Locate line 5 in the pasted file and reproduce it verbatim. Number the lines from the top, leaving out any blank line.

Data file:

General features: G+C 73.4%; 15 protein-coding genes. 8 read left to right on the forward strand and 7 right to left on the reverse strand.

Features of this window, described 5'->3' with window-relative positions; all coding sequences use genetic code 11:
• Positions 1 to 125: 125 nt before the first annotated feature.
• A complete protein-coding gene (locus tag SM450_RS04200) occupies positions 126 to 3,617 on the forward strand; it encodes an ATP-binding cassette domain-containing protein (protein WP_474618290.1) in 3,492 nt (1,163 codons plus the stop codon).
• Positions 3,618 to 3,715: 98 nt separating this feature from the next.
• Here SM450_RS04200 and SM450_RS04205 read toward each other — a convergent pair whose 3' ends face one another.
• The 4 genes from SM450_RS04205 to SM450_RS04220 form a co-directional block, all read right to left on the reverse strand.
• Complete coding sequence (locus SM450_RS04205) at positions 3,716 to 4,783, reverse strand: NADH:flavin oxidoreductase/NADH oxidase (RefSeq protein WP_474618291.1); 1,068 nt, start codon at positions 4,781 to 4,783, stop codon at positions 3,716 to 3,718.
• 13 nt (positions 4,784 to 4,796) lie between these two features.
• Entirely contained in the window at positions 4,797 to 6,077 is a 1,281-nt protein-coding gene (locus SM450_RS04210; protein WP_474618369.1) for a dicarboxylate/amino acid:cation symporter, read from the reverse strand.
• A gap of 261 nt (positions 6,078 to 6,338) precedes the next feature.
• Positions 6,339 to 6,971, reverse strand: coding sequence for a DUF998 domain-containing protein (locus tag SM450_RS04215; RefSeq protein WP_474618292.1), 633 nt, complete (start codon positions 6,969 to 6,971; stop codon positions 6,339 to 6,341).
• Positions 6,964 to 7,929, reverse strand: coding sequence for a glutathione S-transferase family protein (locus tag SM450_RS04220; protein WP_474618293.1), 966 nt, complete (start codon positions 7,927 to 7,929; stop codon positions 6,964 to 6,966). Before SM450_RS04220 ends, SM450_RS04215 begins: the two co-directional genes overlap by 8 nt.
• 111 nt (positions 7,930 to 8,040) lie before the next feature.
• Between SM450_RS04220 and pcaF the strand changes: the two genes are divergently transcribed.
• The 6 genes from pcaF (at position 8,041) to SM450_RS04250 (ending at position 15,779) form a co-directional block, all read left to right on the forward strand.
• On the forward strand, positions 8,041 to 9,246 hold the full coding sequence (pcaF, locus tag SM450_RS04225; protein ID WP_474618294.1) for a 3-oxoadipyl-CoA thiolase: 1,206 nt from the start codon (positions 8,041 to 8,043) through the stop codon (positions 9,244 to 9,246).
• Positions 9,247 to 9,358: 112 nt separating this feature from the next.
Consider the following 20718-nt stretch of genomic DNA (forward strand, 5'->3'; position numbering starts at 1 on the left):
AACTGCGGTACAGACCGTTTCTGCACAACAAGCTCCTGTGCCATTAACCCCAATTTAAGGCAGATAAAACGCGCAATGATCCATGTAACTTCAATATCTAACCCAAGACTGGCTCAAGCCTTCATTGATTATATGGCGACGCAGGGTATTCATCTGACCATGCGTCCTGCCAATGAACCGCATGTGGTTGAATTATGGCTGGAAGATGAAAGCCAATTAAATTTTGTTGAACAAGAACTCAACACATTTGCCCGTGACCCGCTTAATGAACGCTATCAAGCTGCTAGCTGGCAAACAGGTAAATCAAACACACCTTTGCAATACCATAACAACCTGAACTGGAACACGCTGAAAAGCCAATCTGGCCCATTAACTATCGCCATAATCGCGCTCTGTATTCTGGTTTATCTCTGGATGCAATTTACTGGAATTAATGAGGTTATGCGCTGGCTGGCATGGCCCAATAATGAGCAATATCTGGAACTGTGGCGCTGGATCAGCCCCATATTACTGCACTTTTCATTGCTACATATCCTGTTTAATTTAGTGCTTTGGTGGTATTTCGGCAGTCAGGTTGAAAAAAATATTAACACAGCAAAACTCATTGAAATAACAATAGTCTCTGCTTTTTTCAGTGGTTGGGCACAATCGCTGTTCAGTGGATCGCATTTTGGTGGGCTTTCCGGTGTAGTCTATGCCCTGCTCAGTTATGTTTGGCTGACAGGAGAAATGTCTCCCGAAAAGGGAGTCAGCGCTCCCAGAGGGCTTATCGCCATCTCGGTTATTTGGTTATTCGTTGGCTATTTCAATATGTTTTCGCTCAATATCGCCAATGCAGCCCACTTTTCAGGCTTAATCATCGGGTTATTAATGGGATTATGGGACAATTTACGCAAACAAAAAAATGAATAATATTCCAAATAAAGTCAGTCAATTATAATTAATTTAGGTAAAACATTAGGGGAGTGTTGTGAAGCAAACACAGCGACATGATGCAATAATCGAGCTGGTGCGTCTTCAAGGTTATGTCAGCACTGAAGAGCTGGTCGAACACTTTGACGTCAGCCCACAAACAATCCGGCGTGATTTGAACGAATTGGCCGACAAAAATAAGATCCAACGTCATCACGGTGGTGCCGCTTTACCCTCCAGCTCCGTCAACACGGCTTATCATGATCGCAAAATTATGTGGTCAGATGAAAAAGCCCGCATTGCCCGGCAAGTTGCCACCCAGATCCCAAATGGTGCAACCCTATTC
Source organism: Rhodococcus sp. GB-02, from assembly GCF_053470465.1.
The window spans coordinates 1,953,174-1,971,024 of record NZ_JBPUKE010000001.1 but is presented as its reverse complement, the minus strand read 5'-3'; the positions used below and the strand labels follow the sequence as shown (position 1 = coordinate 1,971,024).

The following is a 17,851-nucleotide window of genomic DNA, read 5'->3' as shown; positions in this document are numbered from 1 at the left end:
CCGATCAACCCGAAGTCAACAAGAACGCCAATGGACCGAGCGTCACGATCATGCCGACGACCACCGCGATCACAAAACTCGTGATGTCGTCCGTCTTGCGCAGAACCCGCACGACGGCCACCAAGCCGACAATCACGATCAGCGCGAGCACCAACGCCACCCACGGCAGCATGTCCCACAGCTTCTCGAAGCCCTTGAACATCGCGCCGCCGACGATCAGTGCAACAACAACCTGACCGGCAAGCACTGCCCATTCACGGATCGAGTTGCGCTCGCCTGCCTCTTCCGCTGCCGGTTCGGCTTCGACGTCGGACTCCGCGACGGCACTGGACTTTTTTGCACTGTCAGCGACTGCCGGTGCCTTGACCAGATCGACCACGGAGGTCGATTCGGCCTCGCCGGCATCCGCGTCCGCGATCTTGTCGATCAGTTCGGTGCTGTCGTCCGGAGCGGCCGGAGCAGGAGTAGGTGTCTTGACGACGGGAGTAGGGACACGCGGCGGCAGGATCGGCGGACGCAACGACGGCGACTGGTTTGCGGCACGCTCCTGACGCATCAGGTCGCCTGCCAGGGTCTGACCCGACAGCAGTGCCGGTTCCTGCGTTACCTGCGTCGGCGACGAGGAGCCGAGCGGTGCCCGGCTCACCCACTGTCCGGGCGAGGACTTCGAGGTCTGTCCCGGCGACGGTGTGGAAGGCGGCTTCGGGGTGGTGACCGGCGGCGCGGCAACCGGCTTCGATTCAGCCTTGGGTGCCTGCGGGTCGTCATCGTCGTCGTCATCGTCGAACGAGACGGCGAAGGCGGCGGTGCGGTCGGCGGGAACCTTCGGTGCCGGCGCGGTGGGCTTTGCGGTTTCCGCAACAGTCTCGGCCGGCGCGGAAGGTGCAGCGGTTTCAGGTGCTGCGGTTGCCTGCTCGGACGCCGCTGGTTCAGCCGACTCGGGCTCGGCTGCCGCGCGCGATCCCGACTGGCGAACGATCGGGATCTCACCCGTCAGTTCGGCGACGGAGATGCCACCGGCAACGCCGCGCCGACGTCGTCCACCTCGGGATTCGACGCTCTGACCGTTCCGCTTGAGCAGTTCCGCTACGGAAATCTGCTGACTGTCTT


• Positions 3,618 to 3,715: 98 nt separating this feature from the next.